34. Christmas Afloat

34. Christmas Afloat

From Chicken Soup for the Soul: Merry Christmas!

Christmas Afloat

I can’t control the wind but I can adjust the sail.

~Ricky Skaggs

I spent the first Christmas of the 2000 millennium afloat on my sailboat in Beaufort, North Carolina with my husband Tom and our Cairn Terrier, Chip. Our New Jersey house had sold within days of being listed the previous spring. In the whirlwind of moving from house to boat and with the limited space in our floating home, the only thought I gave to Christmas was to pack a small plastic container with unbreakable tree ornaments to take with us. The other ornaments were either sold or given away. I could not have a tree on the boat, but I could decorate the cabin.

Now with the holiday weeks away, I found myself far from family and in a town where I knew no one. The few people I did meet would gradually leave town to spend the holiday with relatives. I craved some Christmas on the boat. I eagerly unpacked my decorations and hung them one by one in front of the portholes: a plastic candy cane, a tiny metal stocking with gifts poking out of the top, a wooden rowboat, a brass tree, a stuffed green-fabric Terrier, and a miniature hobby-horse with a red fabric head, a white yarn mane, and a candy cane-striped pole. Compared to the way I used to decorate my house, the result was pathetic — forlorn orphaned ornaments in a barren landscape.

Then I remembered seeing a notice asking for volunteers to help decorate the marina for Christmas. On the designated morning, I met three other women on the dock and received a red and white fleece Christmas hat, complete with pom-pom. Our hats made us official elves, and we spent the rest of the morning attaching red bows and live garland to the railing along the marina boardwalk. Outside the dock master’s office, other locals decorated a tall tree next to the temporary small house where Santa would hold court for children every Saturday afternoon until Christmas. At least I now had Christmas outside, if not inside, the boat.

As Christmas cards arrived, I tucked them in various places like the wooden louvers on cabinet doors and over the handrails above. I purchased small red bows and tied one by each porthole. I knew the bows could squeeze inside my ornament box after the holiday. Then two Christmas gift baskets arrived — one with fruits and cheeses from my cousin and another with snacks and teas from Tom’s brother. My boat décor transformed from pathetic to festive as holiday traditions adapted to life on the water.

A Christmas tradition in many waterfront towns is the flotilla — a parade of boats decorated for Christmas. Often competing for prizes, boaters use generators to power the light displays and sometimes add music. Never having seen a Christmas flotilla, Tom and I eagerly anticipated the parade.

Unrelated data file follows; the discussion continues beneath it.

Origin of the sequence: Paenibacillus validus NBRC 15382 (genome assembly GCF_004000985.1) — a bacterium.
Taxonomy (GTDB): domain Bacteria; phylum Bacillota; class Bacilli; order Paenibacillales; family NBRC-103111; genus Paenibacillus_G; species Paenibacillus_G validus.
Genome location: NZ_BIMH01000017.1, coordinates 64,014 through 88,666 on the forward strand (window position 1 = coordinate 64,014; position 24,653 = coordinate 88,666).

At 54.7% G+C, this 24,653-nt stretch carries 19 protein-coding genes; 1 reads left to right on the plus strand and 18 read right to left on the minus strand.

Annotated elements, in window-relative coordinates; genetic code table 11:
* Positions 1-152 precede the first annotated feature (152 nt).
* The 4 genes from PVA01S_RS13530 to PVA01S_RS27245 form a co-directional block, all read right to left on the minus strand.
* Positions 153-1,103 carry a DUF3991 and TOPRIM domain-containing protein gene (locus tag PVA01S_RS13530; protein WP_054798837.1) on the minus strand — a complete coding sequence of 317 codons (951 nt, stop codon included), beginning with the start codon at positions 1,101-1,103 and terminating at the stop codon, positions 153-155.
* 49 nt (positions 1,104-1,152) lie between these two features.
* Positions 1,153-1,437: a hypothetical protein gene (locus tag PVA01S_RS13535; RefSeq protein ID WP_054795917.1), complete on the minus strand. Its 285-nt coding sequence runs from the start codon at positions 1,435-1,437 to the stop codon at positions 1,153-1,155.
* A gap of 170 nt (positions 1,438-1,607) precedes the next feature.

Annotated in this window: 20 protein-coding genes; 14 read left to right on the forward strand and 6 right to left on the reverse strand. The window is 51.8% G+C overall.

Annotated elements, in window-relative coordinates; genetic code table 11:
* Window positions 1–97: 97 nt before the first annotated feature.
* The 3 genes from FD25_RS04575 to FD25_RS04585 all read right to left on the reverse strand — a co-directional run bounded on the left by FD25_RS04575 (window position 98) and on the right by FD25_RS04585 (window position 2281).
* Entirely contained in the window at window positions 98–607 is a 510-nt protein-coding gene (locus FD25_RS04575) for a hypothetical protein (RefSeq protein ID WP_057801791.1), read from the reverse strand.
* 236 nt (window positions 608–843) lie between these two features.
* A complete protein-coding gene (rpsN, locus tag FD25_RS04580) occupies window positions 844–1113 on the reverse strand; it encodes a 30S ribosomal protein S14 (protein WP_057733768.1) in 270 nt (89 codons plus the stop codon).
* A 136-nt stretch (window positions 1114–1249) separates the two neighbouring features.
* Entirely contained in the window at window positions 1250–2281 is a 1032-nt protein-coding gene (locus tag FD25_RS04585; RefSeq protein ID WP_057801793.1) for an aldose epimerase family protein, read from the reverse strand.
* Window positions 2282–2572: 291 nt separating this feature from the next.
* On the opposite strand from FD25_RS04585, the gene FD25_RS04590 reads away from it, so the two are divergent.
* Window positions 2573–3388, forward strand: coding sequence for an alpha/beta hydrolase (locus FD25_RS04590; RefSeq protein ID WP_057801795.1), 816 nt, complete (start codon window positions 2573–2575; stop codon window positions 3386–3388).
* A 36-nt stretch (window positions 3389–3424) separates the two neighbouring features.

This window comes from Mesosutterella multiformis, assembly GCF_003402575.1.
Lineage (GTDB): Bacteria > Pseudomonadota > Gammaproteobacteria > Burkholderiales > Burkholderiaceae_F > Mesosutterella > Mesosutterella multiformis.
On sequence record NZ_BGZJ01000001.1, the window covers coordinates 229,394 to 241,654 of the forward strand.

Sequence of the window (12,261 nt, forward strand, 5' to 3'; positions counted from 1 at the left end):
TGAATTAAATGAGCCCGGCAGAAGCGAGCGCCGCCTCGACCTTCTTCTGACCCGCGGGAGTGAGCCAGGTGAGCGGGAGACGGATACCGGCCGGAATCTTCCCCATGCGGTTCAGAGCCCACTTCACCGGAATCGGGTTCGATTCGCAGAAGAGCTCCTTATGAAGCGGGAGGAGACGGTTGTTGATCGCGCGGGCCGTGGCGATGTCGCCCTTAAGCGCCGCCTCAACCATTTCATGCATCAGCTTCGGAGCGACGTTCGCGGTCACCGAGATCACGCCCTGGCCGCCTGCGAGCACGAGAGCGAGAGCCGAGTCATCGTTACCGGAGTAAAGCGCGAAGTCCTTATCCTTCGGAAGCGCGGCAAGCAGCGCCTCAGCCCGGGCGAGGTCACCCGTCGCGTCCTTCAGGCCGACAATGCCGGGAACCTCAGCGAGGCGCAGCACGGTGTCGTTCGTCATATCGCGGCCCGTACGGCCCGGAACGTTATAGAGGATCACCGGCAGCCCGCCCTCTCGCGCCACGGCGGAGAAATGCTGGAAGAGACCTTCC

The night of the event, locals and tourists crowded the marina boardwalk to see the show. Like others with boats at the docks, I enjoyed a “front row” seat at the end of my pier.

“Here they come!” someone shouted.

Not wanting to miss a minute of it, I leaned out to watch the parade come up the creek until it finally reached my pier. Timed lights on one boat mimicked animated dolphins leaping from stern to bow. Lights depicting a giant palm tree with live hula dancers below floated by to Jimmy Buffett’s tune, “How’d you like to spend Christmas on Christmas Island?” Fortunately for the dancers, the night was warm. Another boat sported a team of reindeer outlined in lights with red-nosed Rudolph in the lead pulling a sleigh with a live Santa ho-ho-ho-ing. I heard “Hark the Herald Angels Sing” as the outline of a giant angel appeared. A total of fifteen boats, each with a different theme, paraded by to applause and shouts of appreciation from the onlookers.

The flotilla inspired the rest of us to decorate our vessels. Every evening when I walked Chip I scanned the marina to see what was new. Most people used simple lights outlining hulls or sails at night, but I wanted something visible during the day. I hung large red bows along the side of our boat facing land, on the anchor at the front, and on the stern. I wound newly purchased silver garland around the boat’s lifelines. The marina became a floating Christmas village.

Christmas morning appeared warm and sunny, but the temperature was only in the twenties, unusually cold for December in North Carolina. After a special Christmas breakfast of cheese omelets shared with Terrier Chip, plus mimosas, homemade oatmeal-raisin muffins, and fresh-brewed coffee for Tom and me, the outside thermometer read thirty degrees. We bundled up and headed to the beach with Chip.

Walking onto the bare winter sand, I raised my collar against the unwelcome wind and tried to imagine the sand as snow. Looking up and down the strand, I realized we were the only ones there. Chip would have an extra Christmas gift — a rare chance to romp off-leash. When I unclipped his leash, he just stood there staring at me.

“Run, Chip,” I said. Tom and I started up the beach ahead of him.

Not about to be outdone by his humans, Chip soon overtook Tom and me, then circled back. A wind-blown mass of brown fur streaked past Tom’s feet, came around behind, and overtook us again. Out of breath, Tom and I gave up the race. When my panting Terrier returned to my feet, I picked him up for a group hug. Sand clung to his muzzle, framing a big doggie grin. I couldn’t help but grin back and think a Christmas morning beach walk would make a fine new tradition for a family afloat.

~Janet Hartman

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